A common assumption is that being vegan or vegetarian in Taiwan is difficult. “Oh no, I couldn’t do it here, it’s too hard,” people say. It’s very easy to become intimidated and confused in the face of incomprehensible Chinese characters coming at you from every direction. Here’s a simple ‘How to’ guide to break it down for you and make it easy.

1. Learn to recognise the characters.

This is the most important thing. Once you can read, you’ll be able to start recognising the characters for vegetarian everywhere. The traditional restaurants all have the same sign outside, “素食”. Pretty soon when you walk along the streets, you’ll start finding this sign and being able to wander in and know that you can eat.

A lot of things are also labelled. If there’s a label, you’ll find it on the front, in one of the corners. It will be clearly in a circle of a different colour, by itself. This confused me for ages, and I’d be turning the packets over and over knowing what characters I was looking for but not knowing how they’d appear. Learn to pick out milk and egg in the ingredients list on the back.

Jesse from Taiwan Vegan’s guide to the characters is definitely the best out there, so it’s simplest to go and study it, rather than me trying to recreate it, to find it go here.

2. Learn how to ask.

Taiwanese understand the concept of vegetarian and vegan (fully vegetarian) to a level that is rare in Asia, so you can usually have peace of mind if you ask and are told it’s safe. The simplest thing to say is “zhe shì quan su ma? Bu yao dan, bu yao niu nai.” Which means “is this vegan? No eggs, no milk.” To hear it said properly and with the tones, go and watch my tutorial here.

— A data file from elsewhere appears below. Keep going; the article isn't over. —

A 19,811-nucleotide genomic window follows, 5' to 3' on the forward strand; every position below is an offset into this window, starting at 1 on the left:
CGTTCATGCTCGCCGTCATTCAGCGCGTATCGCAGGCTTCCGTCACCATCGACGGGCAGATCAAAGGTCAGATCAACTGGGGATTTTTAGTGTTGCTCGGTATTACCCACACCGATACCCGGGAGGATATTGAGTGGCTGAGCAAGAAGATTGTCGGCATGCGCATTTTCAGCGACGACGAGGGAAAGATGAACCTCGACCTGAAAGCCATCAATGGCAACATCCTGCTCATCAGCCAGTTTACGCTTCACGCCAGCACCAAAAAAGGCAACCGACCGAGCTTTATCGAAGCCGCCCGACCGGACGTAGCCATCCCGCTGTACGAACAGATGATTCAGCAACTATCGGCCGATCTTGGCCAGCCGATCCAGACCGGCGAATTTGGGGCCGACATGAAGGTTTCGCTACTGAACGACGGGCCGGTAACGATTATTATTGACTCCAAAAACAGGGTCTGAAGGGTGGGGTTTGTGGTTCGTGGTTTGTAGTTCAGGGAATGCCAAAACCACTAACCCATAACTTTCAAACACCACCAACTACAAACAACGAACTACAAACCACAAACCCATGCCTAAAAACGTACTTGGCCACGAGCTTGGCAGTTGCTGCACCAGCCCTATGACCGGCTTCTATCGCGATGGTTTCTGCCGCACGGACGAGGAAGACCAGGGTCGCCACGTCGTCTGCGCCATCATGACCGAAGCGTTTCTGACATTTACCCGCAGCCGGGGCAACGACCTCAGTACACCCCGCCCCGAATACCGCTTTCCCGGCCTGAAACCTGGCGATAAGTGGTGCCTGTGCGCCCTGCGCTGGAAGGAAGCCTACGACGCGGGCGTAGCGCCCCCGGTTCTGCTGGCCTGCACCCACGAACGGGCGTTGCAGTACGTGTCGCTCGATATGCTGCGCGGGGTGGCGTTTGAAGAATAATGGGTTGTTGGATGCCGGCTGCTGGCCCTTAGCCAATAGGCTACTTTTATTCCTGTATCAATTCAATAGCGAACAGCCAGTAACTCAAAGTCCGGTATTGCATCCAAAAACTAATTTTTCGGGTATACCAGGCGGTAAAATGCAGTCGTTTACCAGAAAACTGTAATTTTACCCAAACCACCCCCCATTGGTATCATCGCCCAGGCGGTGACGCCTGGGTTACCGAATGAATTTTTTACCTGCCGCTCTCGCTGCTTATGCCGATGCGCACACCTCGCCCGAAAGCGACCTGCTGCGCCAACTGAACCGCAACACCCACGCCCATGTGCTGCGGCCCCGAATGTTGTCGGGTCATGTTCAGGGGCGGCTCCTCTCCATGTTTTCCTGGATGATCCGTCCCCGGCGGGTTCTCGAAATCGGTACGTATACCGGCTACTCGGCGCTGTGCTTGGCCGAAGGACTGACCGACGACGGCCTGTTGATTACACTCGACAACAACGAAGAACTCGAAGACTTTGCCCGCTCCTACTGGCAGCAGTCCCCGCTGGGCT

3. Use technology.

Happy Cow is the one you might know already, but that will only lead you to the places that the western vegans frequent and you’ll miss out on literally hundreds of vegetarian places. The best way I found to do this is to download a Google pinyin keyboard and type in ‘su shì’ so that these characters pop up:”素食” Or, you can just copy and paste the characters from here. That magically, the map will suddenly be bursting with vegetarian places round every corner. My friend swears by yelp,  but I haven’t tried that one myself. Using a mixture of all three will, of course, give you the most options.

4. Set yourself up with a support network.

There are so, so, so many vegans in Taiwan, especially in Taipei. By the time I left I had a large group of core vegan friends and I knew many more vegetarians and vegans. The easiest way to meet people is to join the groups and post a status saying who you are and that you’re vegan, or interested in going vegan. The main group on Facebook that runs events is ‘It’s a Vegan Affair’. I don’t recommend the meetup group, it’s a little creepy but don’t tell them I said that. If you go to some of the main places such as Ooh Cha Cha, Mianto and Fresh, you’ll also meet more vegans once you start talking to people. The community in Taipei is warm and welcoming, don’t be afraid to reach out.

And, of course, contact me if you want to know anything else. Speaking as someone currently in Japan, being vegan in Taiwan is a dream come true. Happy eating!

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